How viable are historically black colleges and universities?

By: Charlie Nelms, Ed.D.

With increasing frequency, when people in my friendship circle discover that I am a retired HBCU chancellor, they want to know three things. First, since white colleges and universities no longer have racially restrictive admission policies, are HBCUs still necessary? Second, given the vast array of higher education options available to black students, how viable are these institutions long-term? Third, by continuing to function as HBCUs, are these institutions engaging in racism? After all, my friends suggest, there would be a national outcry if there were institutions referring to themselves as Historically White Colleges and Universities. While my colleagues are sincere in raising these questions, I must admit that at times I’m surprised by the naïveté of the questions and would prefer to not respond. But being the ardent HBCU advocate that I am, I dare not remain silent.

Since each of the foregoing questions are complex and require significant unbundling, the focus of this blog is on what I consider to be the most salient of the three questions, “How viable are HBCUs long-term?” Perhaps the most important starting point is to acknowledge that HBCUs are not a monolithic group of institutions. They are just as different from each other as any other constellation of institutions, e. g. land grant colleges, religious schools, research institutions, community colleges, catholic colleges, liberal arts colleges, or tribal colleges, among others. The common denominator for any these institutions is their mission, and so it is with HBCUs.

Based on my experience as an HBCU graduate and chancellor, combined with more than four decades of advocacy and philanthropy, I have concluded that the viability of HBCUs are driven by the collective impact of 11 critical variables.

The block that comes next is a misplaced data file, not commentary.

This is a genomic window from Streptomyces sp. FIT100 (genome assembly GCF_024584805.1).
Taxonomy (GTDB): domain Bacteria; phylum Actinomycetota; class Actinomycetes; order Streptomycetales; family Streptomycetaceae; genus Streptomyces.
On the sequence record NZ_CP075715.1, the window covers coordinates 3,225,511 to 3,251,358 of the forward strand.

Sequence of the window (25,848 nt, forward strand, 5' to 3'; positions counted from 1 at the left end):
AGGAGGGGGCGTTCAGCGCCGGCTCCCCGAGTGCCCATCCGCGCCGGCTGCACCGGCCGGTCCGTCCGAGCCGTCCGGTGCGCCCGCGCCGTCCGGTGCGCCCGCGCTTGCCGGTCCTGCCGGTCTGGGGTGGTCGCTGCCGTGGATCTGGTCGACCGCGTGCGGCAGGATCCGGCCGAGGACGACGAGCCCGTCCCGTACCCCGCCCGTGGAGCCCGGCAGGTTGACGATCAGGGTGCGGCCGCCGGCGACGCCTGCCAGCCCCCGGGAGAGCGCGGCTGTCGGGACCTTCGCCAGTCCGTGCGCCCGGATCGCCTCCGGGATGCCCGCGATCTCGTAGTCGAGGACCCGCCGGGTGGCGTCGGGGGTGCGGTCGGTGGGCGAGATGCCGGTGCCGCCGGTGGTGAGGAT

1. Leadership stability and effectiveness. The rhetoric aside, HBCUs that cannot attract and retain experienced, visionary, passionate and effective leadership at the presidential and cabinet levels are less viable than those that can. Institutions that are prone to appoint executives who preside rather than lead are doomed for failure.

2. Fiscal solvency. There is no substitute for fiscal solvency — either you are or you aren’t — Institutions that are not fiscally solvent, cannot attract and retain well-prepared students, committed faculty and staff, nor garner philanthropic support from alumni, foundations or corporations. No one wants to invest in an institution whose financial records are in such disarray that they cannot be audited in a timely manner. Auditors cannot be blamed for the incompetence of fiscal administrators or their staff.

3. Enrollment stability. It’s a proven fact, institutions that cannot attract and retain students are not viable. Further, the key to attracting students is in direct proportion to an institution’s ability to deliver high-quality academic programs and services that students need for academic success. The significance of an institution’s promises are only as good as the institution’s capacity to deliver. Students and parents can see through the hype.

4. Persistence and graduation rates. The best measure of an institution’s effectiveness is whether students succeed in achieving their educational and career aspirations. Irrespective of the reasons, institutions that graduate less than 50 percent of their students in six years may survive but they will not thrive. There is a difference.

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